Letter: Officials need to find better way to treat patients afflicted with pain

February 19, 2013 

The political climate in Washington, D.C., and official policy of the Food and Drug Administration and Drug Enforcement Agency regarding prescription pain medications is having an adverse affect on individuals with chronic, severe and painful medical conditions.

To make matters worse, senators, congressmen and leaders at the FDA and DEA believe that the risks of addiction or accidental overdose outweigh the medical concerns, pain and financial hardship to individuals with painful and medically verifiable conditions.

Because of this, pain specialists are either leaving their practice or they are refusing to continue to treat patients unless they have terminal cancer.

In the end, patients like me are left with no viable treatment options other than going to the local emergency room several times a week, which is impractical at best. The only solutions are new federal and state legislation that can protect physicians and patients or new drugs for the treatment of chronic pain that do not pose a risk of addiction.

It's actually surprising that the drug companies have not developed pain blocking medications that do not produce any mind altering effects or euphoria.

CHAD LIETZ

Richland

Fairgrounds lease

I found it interesting but not surprising that the Benton County Fair Board is leasing the horse facilities at the Benton County Fairgrounds. This lease could be great or horrible, depending on the attitudes of both parties.

If both parties truly have the best interests of the people in our community in mind, this will go great. Time will tell. As a local horse trainer, I hope with the creativity of Lori Lancaster and company, the fair, rodeo, horse racing, barrel racing, playdays, etc., will be occupying the facility around the clock at an affordable rate. If the $1,600 per month lease payment includes the power, this will be an awesome lease to have. Good luck to the new lease holders; we can't wait to get in there and help make things happen!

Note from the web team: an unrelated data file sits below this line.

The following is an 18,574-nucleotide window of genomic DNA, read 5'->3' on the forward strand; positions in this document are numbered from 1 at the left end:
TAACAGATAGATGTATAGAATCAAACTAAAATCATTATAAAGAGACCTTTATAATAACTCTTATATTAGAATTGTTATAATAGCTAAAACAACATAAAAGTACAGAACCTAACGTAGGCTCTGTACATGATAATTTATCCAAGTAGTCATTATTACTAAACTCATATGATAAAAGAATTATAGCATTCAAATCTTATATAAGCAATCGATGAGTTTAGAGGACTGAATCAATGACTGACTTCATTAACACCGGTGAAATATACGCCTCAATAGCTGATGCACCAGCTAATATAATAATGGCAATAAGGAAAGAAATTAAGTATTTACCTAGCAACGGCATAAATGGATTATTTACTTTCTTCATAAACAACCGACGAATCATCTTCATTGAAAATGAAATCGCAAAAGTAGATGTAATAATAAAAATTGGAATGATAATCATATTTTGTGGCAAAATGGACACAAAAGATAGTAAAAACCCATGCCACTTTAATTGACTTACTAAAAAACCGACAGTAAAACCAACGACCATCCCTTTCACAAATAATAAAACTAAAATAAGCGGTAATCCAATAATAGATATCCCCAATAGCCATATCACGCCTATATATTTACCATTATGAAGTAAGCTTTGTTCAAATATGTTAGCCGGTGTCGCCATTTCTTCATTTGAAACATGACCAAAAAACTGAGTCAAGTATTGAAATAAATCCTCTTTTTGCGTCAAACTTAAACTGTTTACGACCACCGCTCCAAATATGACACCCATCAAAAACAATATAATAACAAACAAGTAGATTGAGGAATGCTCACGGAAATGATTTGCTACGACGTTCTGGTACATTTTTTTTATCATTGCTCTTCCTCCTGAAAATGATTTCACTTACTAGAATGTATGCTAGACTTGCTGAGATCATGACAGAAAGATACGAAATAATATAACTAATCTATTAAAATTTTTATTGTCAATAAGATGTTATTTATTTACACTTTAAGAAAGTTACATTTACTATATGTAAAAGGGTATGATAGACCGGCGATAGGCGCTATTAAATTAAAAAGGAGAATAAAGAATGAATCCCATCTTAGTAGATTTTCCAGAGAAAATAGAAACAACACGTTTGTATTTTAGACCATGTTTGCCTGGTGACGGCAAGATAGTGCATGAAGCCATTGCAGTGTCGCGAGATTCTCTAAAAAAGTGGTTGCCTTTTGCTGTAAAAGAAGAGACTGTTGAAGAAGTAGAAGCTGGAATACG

BOB LAWRENCE

Burbank

Darn SOCKS

As a former Hanford worker, I love acronyms. And now there is a perfect one to describe our current government -- SOCKS -- Same Old Can Kickers. It is hard to believe that we, the voters, overwhelmingly returned so many of these to Washington, D.C., in the last election.

These poor old SOCKS reflect the years of being pulled on and stretched by lobbyists and special interest groups. And they just start to smell bad after being around for so long.

Let me say once again, as so many recent letters to the Herald have said, it's time to commit to replacing all of them ASAP with ones who understand how to and commit to preparing meaningful budgets that have provisions for paying down the debt, just like all of the rest of us do at home on a regular basis. It's not rocket science. Let's take back our country -- out with the SOCKS!

RICHARD A. MOEN

Richland

Promote Boy Scouts

I think that the Boys Scouts will help the community more, and with proper promotion, it may provide more service to the community.

NOLAN JACOBS

Pasco

Depressing study

Vice President Joe Biden, in pursuit of a movement which has been a long-desired dream of the liberal movement, has been assigned to curtail the activities of Beretta, Browning, Colt, Glock, Mossberg, Remington, Ruger. Smith & Wesson and Winchester.